Column: 88 years later, an observant survivor’s experience in the 1933 Long Beach Earthquake

Today, March 10, is the 88th anniversary of the Long Beach Earthquake and, though I’ve written about the quake going on 50 times, I wasn’t there, so I’ve always had to depend on the memories of others who were there. For a while, they were pretty decent, scary memories of people who were actually adults in 1933, then it was the memories of people who were in their teens—still pretty vivid, pretty horrifying. Then they were from people well advanced in their years, mixed in with people who were too young to have dependable memories.

Now, 88 years after the quake that killed 120 and leveled houses and businesses and buckled the streets and left thousands sleeping under the stars rather than risk any time in their shaking and damaged houses, the memories are largely dim or second- or third-hand.

While rummaging through the archives of other newspapers recently, I came upon a narrative in the Honolulu Star-Bulletin written a week after the quake by L.H. Daingerfield, a meteorologist and weather observer who had worked in Honolulu, but was stationed in Los Angeles on March 10, 1933. He was a pro; a man who observed things for a living. Further, he was in his mid-50s in 1933; a prime age for observing things.

So, I’m taking a break from my annual reporting of the Long Beach Earthquake and handing it over to the now-late Daingerfield, (with extensive editing for space; Daingerfield wasn’t what you’d call a terse writer, but he was an enthusiastic one).

His account begins with the shaking in Los Angeles, while his wife had gone to San Pedro to visit some friends.

Here goes Daingerfield:

“It was understood that my wife was to return directly home but she had decided to remain for the night with her sister instead. Of course, I was unaware of the changed plans.

“When my wife failed to appear and I did not have the slightest idea whether she might be in San Pedro, Long Beach, or somewhere on her way home. I was, of course, frantic. The wires went out between Los Angeles and Long Beach, so that my wife could not reach me nor I reach her by either telephone nor  telegraph. Then, the radios that were still operating began announcing the strength and magnitude of the Long Beach disaster—somewhat exaggerating it, bad as it was.

“First came reports of a few casualties, then 100, then 500, then 1,200, then Signal Hill oil wells on fire, then the business district, then all East Long Beach aflame and beyond all control…martial law…highways blocked by fallen and falling buildings and flooded by breaking water mains; madly dashing motor-driven equipment of all kinds, wild confusion; panic-filled and earth-shocked people rushing—rushing—fleeing from the wrath of the seismic monster.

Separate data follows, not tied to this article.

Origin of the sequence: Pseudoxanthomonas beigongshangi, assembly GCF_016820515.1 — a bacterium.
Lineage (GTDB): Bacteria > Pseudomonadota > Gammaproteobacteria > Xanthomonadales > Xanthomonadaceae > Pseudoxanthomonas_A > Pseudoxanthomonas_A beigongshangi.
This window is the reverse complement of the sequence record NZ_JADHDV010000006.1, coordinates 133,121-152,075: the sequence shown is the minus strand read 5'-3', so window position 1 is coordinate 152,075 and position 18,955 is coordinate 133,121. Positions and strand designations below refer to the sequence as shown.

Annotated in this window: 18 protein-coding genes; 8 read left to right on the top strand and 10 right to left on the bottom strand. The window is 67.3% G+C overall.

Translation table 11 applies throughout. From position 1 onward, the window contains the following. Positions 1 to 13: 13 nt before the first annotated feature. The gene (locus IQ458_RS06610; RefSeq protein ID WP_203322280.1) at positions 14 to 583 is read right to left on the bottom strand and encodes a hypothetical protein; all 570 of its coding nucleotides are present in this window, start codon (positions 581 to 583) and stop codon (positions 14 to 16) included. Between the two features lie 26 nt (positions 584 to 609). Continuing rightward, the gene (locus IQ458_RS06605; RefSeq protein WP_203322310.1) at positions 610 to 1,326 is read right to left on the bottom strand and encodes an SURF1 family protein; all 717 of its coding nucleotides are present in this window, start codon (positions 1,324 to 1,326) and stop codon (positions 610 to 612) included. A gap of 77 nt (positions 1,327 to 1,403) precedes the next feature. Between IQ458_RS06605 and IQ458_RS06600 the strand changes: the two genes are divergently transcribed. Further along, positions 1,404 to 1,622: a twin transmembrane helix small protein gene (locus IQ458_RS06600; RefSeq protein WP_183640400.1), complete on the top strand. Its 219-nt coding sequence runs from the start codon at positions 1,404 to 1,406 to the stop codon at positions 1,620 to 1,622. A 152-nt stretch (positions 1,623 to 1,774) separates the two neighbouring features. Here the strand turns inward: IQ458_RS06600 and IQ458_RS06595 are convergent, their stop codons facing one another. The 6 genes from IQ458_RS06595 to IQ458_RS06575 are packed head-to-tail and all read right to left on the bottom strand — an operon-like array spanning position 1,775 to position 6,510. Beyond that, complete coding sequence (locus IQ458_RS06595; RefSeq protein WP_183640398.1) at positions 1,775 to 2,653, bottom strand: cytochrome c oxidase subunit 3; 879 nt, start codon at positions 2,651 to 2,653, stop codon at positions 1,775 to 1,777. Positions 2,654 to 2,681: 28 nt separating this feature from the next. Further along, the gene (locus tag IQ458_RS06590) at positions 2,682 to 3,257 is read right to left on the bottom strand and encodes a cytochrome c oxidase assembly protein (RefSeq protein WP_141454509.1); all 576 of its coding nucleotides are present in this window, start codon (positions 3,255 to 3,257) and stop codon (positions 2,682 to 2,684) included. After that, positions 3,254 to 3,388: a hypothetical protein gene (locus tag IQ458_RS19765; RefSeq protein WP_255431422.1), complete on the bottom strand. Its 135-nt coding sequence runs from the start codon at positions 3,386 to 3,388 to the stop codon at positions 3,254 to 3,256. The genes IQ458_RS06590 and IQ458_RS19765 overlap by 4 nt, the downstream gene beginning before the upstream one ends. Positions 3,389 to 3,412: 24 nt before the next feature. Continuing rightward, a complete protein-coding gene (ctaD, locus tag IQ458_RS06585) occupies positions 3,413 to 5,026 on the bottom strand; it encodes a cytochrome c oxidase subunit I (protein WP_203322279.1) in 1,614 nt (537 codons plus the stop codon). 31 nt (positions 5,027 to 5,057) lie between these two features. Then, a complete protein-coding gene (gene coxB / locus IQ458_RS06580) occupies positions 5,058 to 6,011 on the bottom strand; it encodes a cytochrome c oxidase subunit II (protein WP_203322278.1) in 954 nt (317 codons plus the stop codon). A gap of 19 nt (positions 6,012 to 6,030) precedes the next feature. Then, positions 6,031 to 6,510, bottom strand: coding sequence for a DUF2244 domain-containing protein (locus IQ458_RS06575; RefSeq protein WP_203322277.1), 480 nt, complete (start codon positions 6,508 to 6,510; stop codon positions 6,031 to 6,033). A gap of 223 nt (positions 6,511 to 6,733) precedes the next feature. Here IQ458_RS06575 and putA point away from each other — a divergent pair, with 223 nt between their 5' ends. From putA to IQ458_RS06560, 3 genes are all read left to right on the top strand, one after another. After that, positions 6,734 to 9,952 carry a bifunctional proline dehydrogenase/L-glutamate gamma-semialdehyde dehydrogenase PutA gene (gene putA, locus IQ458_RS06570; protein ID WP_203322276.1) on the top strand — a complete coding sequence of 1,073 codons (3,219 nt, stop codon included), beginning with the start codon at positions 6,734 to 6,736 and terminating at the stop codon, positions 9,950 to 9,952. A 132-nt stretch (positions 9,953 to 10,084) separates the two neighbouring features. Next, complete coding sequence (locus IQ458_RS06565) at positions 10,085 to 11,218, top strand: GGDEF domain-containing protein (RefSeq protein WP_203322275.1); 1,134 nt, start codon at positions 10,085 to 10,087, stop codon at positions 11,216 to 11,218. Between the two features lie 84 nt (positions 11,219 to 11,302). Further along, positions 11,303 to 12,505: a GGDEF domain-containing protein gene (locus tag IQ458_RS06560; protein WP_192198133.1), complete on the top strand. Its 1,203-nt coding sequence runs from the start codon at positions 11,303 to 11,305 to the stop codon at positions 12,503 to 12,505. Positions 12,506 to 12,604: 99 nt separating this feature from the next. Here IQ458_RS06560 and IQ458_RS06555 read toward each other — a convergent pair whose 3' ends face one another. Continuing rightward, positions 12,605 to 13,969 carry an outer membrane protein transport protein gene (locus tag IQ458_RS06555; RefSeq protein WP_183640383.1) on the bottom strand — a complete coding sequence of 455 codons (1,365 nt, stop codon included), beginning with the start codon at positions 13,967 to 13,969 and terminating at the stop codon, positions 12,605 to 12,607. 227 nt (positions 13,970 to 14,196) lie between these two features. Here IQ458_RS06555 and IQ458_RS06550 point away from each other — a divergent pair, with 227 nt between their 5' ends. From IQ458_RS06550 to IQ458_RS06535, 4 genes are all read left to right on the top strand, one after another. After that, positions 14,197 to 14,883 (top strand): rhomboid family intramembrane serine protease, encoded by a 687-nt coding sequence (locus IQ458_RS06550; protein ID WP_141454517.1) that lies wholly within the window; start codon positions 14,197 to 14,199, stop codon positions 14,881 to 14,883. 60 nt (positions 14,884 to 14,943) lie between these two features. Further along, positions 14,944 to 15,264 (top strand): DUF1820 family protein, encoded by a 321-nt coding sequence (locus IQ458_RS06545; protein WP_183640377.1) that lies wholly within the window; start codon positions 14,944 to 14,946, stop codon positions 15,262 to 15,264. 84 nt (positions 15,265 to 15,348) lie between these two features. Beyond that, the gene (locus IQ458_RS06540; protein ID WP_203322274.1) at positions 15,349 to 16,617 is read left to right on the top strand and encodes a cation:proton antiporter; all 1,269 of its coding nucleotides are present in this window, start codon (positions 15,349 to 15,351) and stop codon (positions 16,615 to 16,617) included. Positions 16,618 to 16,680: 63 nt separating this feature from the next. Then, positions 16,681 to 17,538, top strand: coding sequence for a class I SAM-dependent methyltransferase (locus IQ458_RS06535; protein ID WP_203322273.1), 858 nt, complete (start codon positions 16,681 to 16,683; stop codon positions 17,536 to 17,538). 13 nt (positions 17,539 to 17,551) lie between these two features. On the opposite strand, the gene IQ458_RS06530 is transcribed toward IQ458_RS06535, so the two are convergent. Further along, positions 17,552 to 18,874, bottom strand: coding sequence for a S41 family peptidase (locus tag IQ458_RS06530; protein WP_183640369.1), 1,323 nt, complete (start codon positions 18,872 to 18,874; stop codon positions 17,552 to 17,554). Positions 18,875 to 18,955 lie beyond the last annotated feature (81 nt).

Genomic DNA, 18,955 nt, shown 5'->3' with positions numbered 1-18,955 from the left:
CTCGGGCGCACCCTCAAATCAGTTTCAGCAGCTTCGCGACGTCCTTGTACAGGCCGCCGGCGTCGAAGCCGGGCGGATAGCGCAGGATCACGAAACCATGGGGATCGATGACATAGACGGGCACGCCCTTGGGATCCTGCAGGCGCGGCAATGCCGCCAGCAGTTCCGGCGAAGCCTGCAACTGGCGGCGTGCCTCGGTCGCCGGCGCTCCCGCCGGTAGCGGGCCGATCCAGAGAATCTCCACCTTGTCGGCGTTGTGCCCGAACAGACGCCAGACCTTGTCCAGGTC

“I must get through to my wife—I must find her—I must know if she is safe—unharmed by the torturing, faulting earth. Finally I determined to go through—nothing could stop me. I found a young man at the garage where we keep our car. He had lived in Long Beach for 10 years. He knew every road, every possible way to get through the mad jumble and frenzied, flying people, the quickly organized patrolmen, the wreckage and all.

“We reached Belmont Shore at 11:30 p.m.—raced and raced 40, 50, 60 miles an hour whenever we found a little opening between traffic and patrolmen.

“The surface of the earth was heaving. We reached the home. They were gone. Someone said that they though that they had gone up into the hills, away from the heralded tidal waves which never came

“We drove up the hill, back and forth along the maze of streets, looking for license No. 7N-1764 among the multitude of cars. Finally, after dizzy ages, we saw the number on a standing car. I sprang out and raced to the car calling them to see if they were safe and well. An avalanche of emotion! Rejoicing! Almost weeping!

“I insisted they all come with me back to Los Angeles with its lesser seismic shock. We crept through the smashed and panic-filled city, through the dense fog that now enveloped everything. Through wrecked Compton, South Gate and Lynwood, filled with tragedy and suffering and almost impenetrable fog, we crept; over heaved street pavements and around shapeless masses of fallen bricks, once homes and stores and service stations, under which may have lain the dead, we crept.

“Over great cracks and buckled pavements, we crept! Over the swaying, sick world we crept! And always the clinging, encompassing fog was with us, hindering us, lending hazard to the highway, lined with the fleeing, fear-filled people—leaving the seismic monster which had sprung to grasp and crush and destroy.

“It was 3 a.m. The lights played from our sturdy, unhurt home! We smiled grimly! We had won, except for the torture of the hideous night and the memory of those less fortunate ones back there somewhere amid the fallen bricks and stone.”

The earthquake remains Long Beach’s greatest disaster—at least aside from COVID—but it certainly wasn’t the biggest earthquake in the world in 1933, where it ranked No. 4, behind a 7.3 quake in China’s Sichuan Province that killed 9,300 in August; an 8.4 off the coast of Honshu, Japan that killed, 3,022; and another one in the Sichuan Province which measured 5.0 and killed 200.

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Tim Grobaty is a columnist and opinions editor for the Long Beach Post. He began his newspaper career at the Press-Telegram in 1976 as a copy boy and moved on to feature writer, music critic, TV critic, copy editor and daily columnist. He’s the author of several books, including I’m Dyin’ Here, and he lives in Long Beach.
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